Archaeologists have unearthed a Roman industrial estate in North Yorkshire which might once was used by the Roman Ninth Hispanic legion.
The site, which includes remains of a water-powered flour mill, clothes, food remains, pottery and graves, has been linked to a known imperial fort at Healam Bridge built by the Romans around 2,000 years ago.
The industrial area was comprised of a series of huge timber buildings, typically on the north side of a beck, which powered the mill. The mill would have supplied the fort with goods and provisions such as processing meat and flour.
The excavation work was carried out along the route of the A1 upgrade between Dishforth and Leeming. The site is believed to be the military outpost used by the lost Roman Ninth Hispanic legion.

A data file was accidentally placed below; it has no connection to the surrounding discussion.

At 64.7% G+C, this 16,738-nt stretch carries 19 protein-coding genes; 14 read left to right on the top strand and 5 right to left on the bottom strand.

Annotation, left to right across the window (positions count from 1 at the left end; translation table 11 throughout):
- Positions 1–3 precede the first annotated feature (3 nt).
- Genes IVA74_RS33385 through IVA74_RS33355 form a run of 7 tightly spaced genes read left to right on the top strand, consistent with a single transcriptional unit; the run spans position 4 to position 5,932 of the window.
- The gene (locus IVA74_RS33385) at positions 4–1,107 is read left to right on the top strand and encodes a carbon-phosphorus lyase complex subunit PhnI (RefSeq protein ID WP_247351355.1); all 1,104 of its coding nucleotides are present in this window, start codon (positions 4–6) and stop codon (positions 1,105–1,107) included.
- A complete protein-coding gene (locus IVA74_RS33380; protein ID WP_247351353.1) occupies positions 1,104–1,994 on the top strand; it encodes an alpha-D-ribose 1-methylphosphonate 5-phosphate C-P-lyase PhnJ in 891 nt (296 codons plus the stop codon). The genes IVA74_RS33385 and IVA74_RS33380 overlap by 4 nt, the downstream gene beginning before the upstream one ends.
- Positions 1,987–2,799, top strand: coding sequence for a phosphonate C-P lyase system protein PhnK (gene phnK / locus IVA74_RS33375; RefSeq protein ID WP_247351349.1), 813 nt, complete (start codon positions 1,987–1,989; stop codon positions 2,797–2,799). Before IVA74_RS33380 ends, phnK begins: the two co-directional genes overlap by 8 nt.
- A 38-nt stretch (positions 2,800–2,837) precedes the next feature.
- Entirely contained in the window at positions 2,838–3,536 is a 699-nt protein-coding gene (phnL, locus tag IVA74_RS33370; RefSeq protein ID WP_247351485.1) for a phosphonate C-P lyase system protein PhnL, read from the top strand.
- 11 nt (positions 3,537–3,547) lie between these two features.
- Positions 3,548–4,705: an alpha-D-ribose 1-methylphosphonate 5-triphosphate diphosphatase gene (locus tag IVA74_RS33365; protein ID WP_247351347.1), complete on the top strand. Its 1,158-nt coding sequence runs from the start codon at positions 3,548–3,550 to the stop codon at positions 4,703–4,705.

Archeologists said that they found evidences that the Romans might have worn socks. One of the archeologists cited rust on the nail from a Roman sandal that appeared to have impressions from fibres.
Speaking on the topic, archaeologist Blaise Vyner said, “You don't imagine Romans in socks but I am sure they would have been pretty keen to get hold of some as soon as autumn came along.”
Blaise Vyner added that the excavation would throw light on how such military outposts catered for their requirements.